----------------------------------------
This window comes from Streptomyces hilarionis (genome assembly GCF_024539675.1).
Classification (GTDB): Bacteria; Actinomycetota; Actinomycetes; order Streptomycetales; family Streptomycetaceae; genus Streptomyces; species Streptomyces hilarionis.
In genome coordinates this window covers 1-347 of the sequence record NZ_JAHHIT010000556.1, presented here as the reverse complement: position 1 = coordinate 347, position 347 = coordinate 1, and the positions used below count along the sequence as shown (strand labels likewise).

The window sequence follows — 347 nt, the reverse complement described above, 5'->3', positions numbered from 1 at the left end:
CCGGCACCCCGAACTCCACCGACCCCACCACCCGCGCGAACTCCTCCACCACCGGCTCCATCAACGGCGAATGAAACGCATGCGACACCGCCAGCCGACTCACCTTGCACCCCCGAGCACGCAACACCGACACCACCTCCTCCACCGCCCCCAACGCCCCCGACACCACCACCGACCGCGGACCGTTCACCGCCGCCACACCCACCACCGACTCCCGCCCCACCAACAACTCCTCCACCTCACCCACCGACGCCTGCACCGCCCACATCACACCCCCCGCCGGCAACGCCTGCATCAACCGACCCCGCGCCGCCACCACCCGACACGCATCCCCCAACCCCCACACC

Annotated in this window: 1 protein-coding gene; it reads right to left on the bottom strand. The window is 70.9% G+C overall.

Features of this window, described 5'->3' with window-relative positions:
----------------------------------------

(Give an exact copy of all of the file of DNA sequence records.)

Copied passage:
This window comes from Streptomyces hilarionis (genome assembly GCF_024539675.1).
Classification (GTDB): Bacteria; Actinomycetota; Actinomycetes; order Streptomycetales; family Streptomycetaceae; genus Streptomyces; species Streptomyces hilarionis.
In genome coordinates this window covers 1-347 of the sequence record NZ_JAHHIT010000556.1, presented here as the reverse complement: position 1 = coordinate 347, position 347 = coordinate 1, and the positions used below count along the sequence as shown (strand labels likewise).

The window sequence follows — 347 nt, the reverse complement described above, 5'->3', positions numbered from 1 at the left end:
CCGGCACCCCGAACTCCACCGACCCCACCACCCGCGCGAACTCCTCCACCACCGGCTCCATCAACGGCGAATGAAACGCATGCGACACCGCCAGCCGACTCACCTTGCACCCCCGAGCACGCAACACCGACACCACCTCCTCCACCGCCCCCAACGCCCCCGACACCACCACCGACCGCGGACCGTTCACCGCCGCCACACCCACCACCGACTCCCGCCCCACCAACAACTCCTCCACCTCACCCACCGACGCCTGCACCGCCCACATCACACCCCCCGCCGGCAACGCCTGCATCAACCGACCCCGCGCCGCCACCACCCGACACGCATCCCCCAACCCCCACACC

Annotated in this window: 1 protein-coding gene; it reads right to left on the bottom strand. The window is 70.9% G+C overall.

Features of this window, described 5'->3' with window-relative positions: